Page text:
A bum, which is what he is

Contender blah blah blahFor years I’ve had a list of movies I need to see to become “movie literate.” Mostly they’re ones I don’t particularly want to see, I just feel like I owe it to myself to get more cultured but without all that tedious reading. And I’ve been quoting them for so long, I feel like I owe it to the moviemakers to actually know what I’m talking about.

I may rethink that homework assignment, though, if all the movies suck as much as On the Waterfront. How did this thing ever get to be a classic?

It’s speechy, and ham-handed, and actually pretty gross in its message and characterizations. It acts like there’s this difficult moral ambiguity going on, when there is none. It’s clear from scene one what’s the right thing to do, and you spend almost two hours just waiting for this loathesome, affected idiot to just do it already. It’s insulting to women, because Eva Marie Saint’s character is nothing more than a stupid girl who digs Bad Boys and will abandon any moral compass she supposedly has just to hang out with one.

And it’s got the worst kind of faux-Populist attitude, where a bunch of filmmakers act like they’re down with the Common Man and they understand the honor and code that comes with life on the docks. But the movie shows the people as nothing more than spineless idiots and bums. They’re not regular joes who are put in a difficult position; in this movie, they’re cowards who will stand by while people get murdered right in front of them.

Of course, the whole business with Elia Kazan and the HUAC is pretty gross, too. Especially when he expects us to feel sympathy for this conscienceless moron who says he’s just trying to do the right thing and doesn’t understand why all the guys gotta be so mean to him and kill his pigeons. But the movie’s bad enough even without Kazan’s attempts to make himself out as a martyr.

I really don’t understand the appeal of this one, at all. I even tried to think that it’s all about context, and maybe it was brilliant in its day. But Rear Window came out the same year, proving that Hollywood could tolerate subtle performances, complex plots, and intelligent women. I thought the US was done with ham-handed, insulting “message movies” as soon as Frank Capra stopped making them.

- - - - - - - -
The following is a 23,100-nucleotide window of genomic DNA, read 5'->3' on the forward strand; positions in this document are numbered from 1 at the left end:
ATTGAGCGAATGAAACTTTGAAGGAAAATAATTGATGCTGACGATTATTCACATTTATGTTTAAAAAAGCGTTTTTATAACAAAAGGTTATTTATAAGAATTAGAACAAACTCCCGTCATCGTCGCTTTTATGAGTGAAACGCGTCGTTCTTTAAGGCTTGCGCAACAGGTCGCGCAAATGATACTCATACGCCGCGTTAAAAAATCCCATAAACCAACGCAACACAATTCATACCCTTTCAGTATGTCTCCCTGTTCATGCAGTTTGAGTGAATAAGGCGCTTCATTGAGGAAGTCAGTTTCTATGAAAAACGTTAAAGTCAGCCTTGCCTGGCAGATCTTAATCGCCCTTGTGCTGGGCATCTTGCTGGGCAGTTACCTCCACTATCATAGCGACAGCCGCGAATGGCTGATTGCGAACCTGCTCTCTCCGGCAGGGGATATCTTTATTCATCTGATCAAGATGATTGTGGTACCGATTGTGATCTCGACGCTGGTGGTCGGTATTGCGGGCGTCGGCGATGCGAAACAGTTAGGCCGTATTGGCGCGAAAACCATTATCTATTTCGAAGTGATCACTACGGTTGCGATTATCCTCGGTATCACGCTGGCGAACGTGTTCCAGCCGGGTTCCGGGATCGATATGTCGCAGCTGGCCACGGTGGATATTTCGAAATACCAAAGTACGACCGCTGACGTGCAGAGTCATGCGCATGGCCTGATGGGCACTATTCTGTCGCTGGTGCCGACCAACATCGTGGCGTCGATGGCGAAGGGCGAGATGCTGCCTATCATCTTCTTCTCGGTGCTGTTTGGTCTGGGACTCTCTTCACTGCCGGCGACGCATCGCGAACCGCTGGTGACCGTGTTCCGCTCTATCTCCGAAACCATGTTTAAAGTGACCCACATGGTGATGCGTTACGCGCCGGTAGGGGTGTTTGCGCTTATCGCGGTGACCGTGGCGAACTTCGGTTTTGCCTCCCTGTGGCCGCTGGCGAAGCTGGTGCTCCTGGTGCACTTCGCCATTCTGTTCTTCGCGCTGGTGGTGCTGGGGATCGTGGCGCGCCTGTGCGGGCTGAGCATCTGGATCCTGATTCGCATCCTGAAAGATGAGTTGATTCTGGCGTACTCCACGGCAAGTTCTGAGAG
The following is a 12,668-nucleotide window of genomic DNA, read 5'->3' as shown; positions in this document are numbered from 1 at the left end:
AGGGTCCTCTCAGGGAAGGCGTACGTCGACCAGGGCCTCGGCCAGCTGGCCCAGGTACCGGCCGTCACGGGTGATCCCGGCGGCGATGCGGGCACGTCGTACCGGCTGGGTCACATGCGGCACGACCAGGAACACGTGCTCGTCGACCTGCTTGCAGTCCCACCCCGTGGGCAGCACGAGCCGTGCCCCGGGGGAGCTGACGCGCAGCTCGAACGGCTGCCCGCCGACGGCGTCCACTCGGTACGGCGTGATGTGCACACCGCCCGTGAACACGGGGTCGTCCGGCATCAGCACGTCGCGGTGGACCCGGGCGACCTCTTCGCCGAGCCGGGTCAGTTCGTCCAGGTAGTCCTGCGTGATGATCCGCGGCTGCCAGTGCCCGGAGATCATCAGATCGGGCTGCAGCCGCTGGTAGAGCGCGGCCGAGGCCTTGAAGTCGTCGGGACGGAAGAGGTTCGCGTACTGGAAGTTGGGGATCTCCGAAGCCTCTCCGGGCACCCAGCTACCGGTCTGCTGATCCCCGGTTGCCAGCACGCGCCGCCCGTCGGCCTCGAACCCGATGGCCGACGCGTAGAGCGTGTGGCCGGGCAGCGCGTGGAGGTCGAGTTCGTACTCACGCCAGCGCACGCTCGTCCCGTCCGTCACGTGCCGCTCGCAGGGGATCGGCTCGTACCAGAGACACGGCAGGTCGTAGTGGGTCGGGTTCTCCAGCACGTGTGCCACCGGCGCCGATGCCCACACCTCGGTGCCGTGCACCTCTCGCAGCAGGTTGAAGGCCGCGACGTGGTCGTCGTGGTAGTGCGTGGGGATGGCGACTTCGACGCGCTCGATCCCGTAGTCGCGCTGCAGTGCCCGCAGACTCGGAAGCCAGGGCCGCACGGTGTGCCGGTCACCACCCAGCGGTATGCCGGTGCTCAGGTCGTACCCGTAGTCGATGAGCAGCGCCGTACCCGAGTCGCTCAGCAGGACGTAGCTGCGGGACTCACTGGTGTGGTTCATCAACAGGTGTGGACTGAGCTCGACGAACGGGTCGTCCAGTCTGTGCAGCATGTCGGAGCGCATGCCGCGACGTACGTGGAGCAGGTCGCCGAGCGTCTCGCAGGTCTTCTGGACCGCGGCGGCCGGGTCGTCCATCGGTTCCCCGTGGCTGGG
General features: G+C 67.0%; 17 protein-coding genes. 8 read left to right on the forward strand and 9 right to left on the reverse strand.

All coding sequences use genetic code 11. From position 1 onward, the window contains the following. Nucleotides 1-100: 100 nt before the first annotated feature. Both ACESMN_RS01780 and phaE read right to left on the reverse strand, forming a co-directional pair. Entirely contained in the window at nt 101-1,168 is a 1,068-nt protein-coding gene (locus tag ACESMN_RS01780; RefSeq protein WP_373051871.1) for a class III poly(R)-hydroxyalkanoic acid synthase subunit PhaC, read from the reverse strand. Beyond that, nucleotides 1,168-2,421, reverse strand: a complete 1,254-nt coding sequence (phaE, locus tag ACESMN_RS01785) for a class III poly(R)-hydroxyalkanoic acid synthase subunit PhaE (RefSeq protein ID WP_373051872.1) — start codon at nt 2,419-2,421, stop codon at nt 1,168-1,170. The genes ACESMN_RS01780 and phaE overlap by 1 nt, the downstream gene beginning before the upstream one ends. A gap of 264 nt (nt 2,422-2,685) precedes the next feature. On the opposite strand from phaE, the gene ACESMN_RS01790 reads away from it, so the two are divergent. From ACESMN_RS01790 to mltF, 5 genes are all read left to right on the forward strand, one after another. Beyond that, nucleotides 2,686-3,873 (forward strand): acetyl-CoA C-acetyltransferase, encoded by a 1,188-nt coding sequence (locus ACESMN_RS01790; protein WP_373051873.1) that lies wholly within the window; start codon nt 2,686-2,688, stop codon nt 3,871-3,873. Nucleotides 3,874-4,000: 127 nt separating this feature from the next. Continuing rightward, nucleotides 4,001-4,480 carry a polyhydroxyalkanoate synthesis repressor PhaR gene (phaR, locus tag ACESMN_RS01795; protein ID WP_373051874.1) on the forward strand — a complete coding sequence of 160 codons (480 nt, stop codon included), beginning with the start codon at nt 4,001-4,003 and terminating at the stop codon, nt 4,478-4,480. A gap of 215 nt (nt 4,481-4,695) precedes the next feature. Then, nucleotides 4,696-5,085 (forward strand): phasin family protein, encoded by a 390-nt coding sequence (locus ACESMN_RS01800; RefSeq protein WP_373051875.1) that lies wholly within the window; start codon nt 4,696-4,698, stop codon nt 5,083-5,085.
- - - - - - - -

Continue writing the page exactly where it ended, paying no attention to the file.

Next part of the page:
I always thought that Best Picture winners were at least supposed to be watchable, even if they weren’t really enjoyable or even all that good. Now I’m afraid to see A Beautiful Mind.

3 thoughts on “A bum, which is what he is”

  1. Needless to say, I disagree. I don’t think it’s as great as many seem to think it is, but I do think it’s pretty good, mainly because of Brando. I found him completely mesmerizing in it.

    As for “A Beautiful Mind,” well I thought THAT sucked big time. Since we tend to disagree on movies, though, perhaps that’s a clue that you should see it….

  2. The problem is that we’re not exactly 100% reverse barometers of each other. There’s an objective level of suck (which I’ve heard A Beautiful Mind meets or exceeds) that we can all agree on.

    And another thing about On the Waterfront: that scene in the cab, one of the most famous scenes in movie history, just boils down to our protagonist blaming all his problems on his older brother. And sitting like a reactionless lump when his brother pulls a gun on him. I get that Brando was doing the whole “method” thing, and that brought a whole new shift to movie performances and all. But when he’s got Rod Steiger and Lee J Cobb and Karl Malden and all the supporting cast around him doing traditional acting (or overacting in Cobb’s case), and he’s sitting there looking in another direction trying to find his “space”, it just makes it seem like he’s not paying attention.

  3. Try “A Beautiful Mind”. I thought it was excellent. Maybe it’s just the fact that I’m older now and my children have softened me, but it didn’t have the gimmicks of a “Backdraft”, even if most of the story was fictional. And Russell Crowe, love him or loathe him, is great. Hmmmm, I may be turning gay.

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